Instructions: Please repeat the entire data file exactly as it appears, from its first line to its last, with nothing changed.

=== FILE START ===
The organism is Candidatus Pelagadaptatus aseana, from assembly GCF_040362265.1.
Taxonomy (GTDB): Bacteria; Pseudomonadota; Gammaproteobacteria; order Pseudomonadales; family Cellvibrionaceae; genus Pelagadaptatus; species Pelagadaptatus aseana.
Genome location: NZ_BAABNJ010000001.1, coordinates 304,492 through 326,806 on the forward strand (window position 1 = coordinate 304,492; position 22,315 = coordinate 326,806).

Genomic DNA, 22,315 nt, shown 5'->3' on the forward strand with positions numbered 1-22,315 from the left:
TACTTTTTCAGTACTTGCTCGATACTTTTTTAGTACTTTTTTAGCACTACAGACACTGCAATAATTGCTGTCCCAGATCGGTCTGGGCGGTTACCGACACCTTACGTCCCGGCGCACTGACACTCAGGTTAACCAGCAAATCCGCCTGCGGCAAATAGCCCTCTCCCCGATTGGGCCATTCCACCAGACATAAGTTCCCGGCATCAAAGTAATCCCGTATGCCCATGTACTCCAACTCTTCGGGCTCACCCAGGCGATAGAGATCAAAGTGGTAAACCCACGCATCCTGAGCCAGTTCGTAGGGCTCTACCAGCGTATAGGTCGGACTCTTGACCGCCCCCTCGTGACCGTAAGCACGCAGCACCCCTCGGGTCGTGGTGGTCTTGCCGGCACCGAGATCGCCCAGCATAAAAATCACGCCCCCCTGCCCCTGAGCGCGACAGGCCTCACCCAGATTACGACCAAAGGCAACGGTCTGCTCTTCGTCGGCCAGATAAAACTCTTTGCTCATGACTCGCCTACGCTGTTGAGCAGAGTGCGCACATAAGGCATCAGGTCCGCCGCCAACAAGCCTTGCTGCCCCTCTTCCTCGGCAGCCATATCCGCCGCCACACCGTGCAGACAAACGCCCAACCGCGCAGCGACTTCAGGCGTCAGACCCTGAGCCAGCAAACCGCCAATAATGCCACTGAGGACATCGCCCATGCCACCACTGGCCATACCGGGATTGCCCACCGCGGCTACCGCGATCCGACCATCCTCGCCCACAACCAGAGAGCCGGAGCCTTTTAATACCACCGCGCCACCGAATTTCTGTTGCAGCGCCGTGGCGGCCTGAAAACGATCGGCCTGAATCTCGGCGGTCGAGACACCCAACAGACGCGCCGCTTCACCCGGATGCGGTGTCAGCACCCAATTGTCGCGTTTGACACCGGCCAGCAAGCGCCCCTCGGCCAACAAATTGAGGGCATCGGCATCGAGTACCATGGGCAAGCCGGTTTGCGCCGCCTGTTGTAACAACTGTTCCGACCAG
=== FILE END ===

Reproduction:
The organism is Candidatus Pelagadaptatus aseana, from assembly GCF_040362265.1.
Taxonomy (GTDB): Bacteria; Pseudomonadota; Gammaproteobacteria; order Pseudomonadales; family Cellvibrionaceae; genus Pelagadaptatus; species Pelagadaptatus aseana.
Genome location: NZ_BAABNJ010000001.1, coordinates 304,492 through 326,806 on the forward strand (window position 1 = coordinate 304,492; position 22,315 = coordinate 326,806).

Genomic DNA, 22,315 nt, shown 5'->3' on the forward strand with positions numbered 1-22,315 from the left:
TACTTTTTCAGTACTTGCTCGATACTTTTTTAGTACTTTTTTAGCACTACAGACACTGCAATAATTGCTGTCCCAGATCGGTCTGGGCGGTTACCGACACCTTACGTCCCGGCGCACTGACACTCAGGTTAACCAGCAAATCCGCCTGCGGCAAATAGCCCTCTCCCCGATTGGGCCATTCCACCAGACATAAGTTCCCGGCATCAAAGTAATCCCGTATGCCCATGTACTCCAACTCTTCGGGCTCACCCAGGCGATAGAGATCAAAGTGGTAAACCCACGCATCCTGAGCCAGTTCGTAGGGCTCTACCAGCGTATAGGTCGGACTCTTGACCGCCCCCTCGTGACCGTAAGCACGCAGCACCCCTCGGGTCGTGGTGGTCTTGCCGGCACCGAGATCGCCCAGCATAAAAATCACGCCCCCCTGCCCCTGAGCGCGACAGGCCTCACCCAGATTACGACCAAAGGCAACGGTCTGCTCTTCGTCGGCCAGATAAAACTCTTTGCTCATGACTCGCCTACGCTGTTGAGCAGAGTGCGCACATAAGGCATCAGGTCCGCCGCCAACAAGCCTTGCTGCCCCTCTTCCTCGGCAGCCATATCCGCCGCCACACCGTGCAGACAAACGCCCAACCGCGCAGCGACTTCAGGCGTCAGACCCTGAGCCAGCAAACCGCCAATAATGCCACTGAGGACATCGCCCATGCCACCACTGGCCATACCGGGATTGCCCACCGCGGCTACCGCGATCCGACCATCCTCGCCCACAACCAGAGAGCCGGAGCCTTTTAATACCACCGCGCCACCGAATTTCTGTTGCAGCGCCGTGGCGGCCTGAAAACGATCGGCCTGAATCTCGGCGGTCGAGACACCCAACAGACGCGCCGCTTCACCCGGATGCGGTGTCAGCACCCAATTGTCGCGTTTGACACCGGCCAGCAAGCGCCCCTCGGCCAACAAATTGAGGGCATCGGCATCGAGTACCATGGGCAAGCCGGTTTGCGCCGCCTGTTGTAACAACTGTTCCGACCAG